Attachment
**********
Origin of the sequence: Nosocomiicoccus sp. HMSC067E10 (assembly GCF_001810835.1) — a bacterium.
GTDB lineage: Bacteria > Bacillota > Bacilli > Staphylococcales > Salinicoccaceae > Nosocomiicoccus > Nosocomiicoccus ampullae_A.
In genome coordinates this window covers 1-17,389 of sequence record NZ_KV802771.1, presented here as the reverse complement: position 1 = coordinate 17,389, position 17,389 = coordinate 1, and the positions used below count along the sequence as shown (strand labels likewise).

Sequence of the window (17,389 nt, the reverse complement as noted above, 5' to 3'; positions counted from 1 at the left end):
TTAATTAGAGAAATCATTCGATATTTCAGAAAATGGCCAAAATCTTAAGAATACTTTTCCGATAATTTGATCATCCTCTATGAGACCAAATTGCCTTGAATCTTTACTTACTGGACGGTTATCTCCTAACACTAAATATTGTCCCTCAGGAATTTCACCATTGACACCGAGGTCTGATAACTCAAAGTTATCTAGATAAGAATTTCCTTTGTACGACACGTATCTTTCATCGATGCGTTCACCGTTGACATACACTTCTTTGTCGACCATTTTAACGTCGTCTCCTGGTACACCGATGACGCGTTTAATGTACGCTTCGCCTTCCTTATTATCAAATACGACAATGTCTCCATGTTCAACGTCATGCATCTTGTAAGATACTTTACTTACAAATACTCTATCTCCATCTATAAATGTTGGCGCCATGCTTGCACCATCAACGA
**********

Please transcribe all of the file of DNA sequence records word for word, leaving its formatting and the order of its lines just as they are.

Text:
Origin of the sequence: Nosocomiicoccus sp. HMSC067E10 (assembly GCF_001810835.1) — a bacterium.
GTDB lineage: Bacteria > Bacillota > Bacilli > Staphylococcales > Salinicoccaceae > Nosocomiicoccus > Nosocomiicoccus ampullae_A.
In genome coordinates this window covers 1-17,389 of sequence record NZ_KV802771.1, presented here as the reverse complement: position 1 = coordinate 17,389, position 17,389 = coordinate 1, and the positions used below count along the sequence as shown (strand labels likewise).

Sequence of the window (17,389 nt, the reverse complement as noted above, 5' to 3'; positions counted from 1 at the left end):
TTAATTAGAGAAATCATTCGATATTTCAGAAAATGGCCAAAATCTTAAGAATACTTTTCCGATAATTTGATCATCCTCTATGAGACCAAATTGCCTTGAATCTTTACTTACTGGACGGTTATCTCCTAACACTAAATATTGTCCCTCAGGAATTTCACCATTGACACCGAGGTCTGATAACTCAAAGTTATCTAGATAAGAATTTCCTTTGTACGACACGTATCTTTCATCGATGCGTTCACCGTTGACATACACTTCTTTGTCGACCATTTTAACGTCGTCTCCTGGTACACCGATGACGCGTTTAATGTACGCTTCGCCTTCCTTATTATCAAATACGACAATGTCTCCATGTTCAACGTCATGCATCTTGTAAGATACTTTACTTACAAATACTCTATCTCCATCTATAAATGTTGGCGCCATGCTTGCACCATCAACGA